$$\require{cancel}$$

# Exercise 5.1.1 We cheated a bit here and made a $$x$$ vs. $$ct$$ plot so that a particle moving at the speed of light has a slope of $$1$$.

# Exercise 5.2.1

"at time $$t=t_1$$" so $$dt = 0$$, so $$ds = a(t)dx$$. Since the ruler is at rest in the given coordinate system its length is indeed given by $$ds$$ at time $$t_1$$. Therefore the length of the ruler is $$ds = a(t_1)dx_1$$.

# Exercise 5.3.1

"constant $$x$$" so $$dx = 0$$, and then $$ds = cdt$$. Therefore the time elapsed on the clock is

\begin{equation*} \begin{aligned} \int \frac{1}{c}\sqrt{-ds^2} =\int_{t_1}^{t_2} dt = t_2 - t_1. \end{aligned} \end{equation*}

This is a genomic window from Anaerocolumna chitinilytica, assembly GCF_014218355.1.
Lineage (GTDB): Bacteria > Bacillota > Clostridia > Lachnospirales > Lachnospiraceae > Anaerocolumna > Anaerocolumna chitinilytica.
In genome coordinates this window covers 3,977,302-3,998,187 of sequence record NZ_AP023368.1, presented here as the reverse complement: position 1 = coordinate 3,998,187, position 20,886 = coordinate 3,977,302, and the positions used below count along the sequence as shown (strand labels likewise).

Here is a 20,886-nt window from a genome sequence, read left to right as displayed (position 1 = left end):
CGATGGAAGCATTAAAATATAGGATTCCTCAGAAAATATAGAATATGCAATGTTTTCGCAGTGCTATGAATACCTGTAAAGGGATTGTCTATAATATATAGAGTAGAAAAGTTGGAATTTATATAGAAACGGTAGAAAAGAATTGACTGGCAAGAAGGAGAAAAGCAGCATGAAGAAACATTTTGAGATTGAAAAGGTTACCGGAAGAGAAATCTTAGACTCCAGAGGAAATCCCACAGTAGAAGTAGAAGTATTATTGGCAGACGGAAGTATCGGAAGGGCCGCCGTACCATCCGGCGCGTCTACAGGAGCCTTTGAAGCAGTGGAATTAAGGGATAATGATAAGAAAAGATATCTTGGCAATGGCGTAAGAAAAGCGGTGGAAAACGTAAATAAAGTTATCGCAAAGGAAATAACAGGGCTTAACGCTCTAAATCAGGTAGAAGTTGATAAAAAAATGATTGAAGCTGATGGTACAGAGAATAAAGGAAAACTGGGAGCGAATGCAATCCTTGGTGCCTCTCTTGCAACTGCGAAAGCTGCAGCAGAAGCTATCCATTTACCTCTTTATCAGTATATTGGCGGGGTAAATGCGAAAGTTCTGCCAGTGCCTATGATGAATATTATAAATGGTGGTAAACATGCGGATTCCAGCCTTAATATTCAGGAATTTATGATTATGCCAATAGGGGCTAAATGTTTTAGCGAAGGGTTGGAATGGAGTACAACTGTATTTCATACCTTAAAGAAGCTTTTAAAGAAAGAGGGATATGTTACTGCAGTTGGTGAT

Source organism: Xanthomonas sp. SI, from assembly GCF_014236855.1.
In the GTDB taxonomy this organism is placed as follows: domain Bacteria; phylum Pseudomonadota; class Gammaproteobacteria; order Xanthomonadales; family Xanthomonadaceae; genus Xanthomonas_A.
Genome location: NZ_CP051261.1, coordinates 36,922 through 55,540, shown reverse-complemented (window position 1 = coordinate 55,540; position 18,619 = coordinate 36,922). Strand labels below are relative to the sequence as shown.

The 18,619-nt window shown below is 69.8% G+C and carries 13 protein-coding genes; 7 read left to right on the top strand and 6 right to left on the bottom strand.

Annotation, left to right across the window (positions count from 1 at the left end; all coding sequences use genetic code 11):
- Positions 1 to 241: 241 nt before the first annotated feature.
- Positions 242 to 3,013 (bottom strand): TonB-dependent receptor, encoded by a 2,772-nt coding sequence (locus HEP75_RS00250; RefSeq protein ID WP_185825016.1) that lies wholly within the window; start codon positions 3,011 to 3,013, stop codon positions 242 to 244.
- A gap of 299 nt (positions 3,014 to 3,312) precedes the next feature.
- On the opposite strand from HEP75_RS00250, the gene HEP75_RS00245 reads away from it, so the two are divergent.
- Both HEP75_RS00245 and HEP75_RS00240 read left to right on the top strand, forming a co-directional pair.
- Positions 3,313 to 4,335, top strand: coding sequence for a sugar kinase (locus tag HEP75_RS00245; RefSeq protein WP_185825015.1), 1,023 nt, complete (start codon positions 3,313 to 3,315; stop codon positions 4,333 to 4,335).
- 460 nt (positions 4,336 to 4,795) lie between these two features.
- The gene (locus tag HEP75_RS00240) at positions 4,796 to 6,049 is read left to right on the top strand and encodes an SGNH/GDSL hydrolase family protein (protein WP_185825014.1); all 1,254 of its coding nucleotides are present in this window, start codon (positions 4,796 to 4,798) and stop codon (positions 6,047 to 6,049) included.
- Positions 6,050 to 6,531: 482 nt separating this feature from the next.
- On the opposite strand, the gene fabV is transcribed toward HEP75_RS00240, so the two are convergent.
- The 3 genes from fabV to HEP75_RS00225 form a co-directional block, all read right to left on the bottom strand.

# Exercise 5.4.1

See solution to Exercise 5.4.2

# Exercise 5.4.2 Since the amount of distance corresponding to a given $$dx$$ is changing with time, the slope of the photon's world line is changing with time.

# Exercise 5.5.1

Substituting in $$dt = a(t)d\tau$$ to Equation 5.2 and factoring out $$a^2(t)$$ gives us

\begin{equation*} \begin{aligned} ds^2 = -c^2a^2(t)[d\tau^2 + dx^2]. \end{aligned} \end{equation*}

Assuming a one-to-one correspondence between $$t$$ and $$\tau$$ (which one would have in an expanding universe given definition of $$d\tau$$) we can use $$a(\tau) \equiv a(t(\tau))$$ in its place and write

\begin{equation*} \begin{aligned} ds^2 = a^2(\tau)[-c^2d\tau^2 + dx^2] \end{aligned} \end{equation*}

# Exercise 5.6.1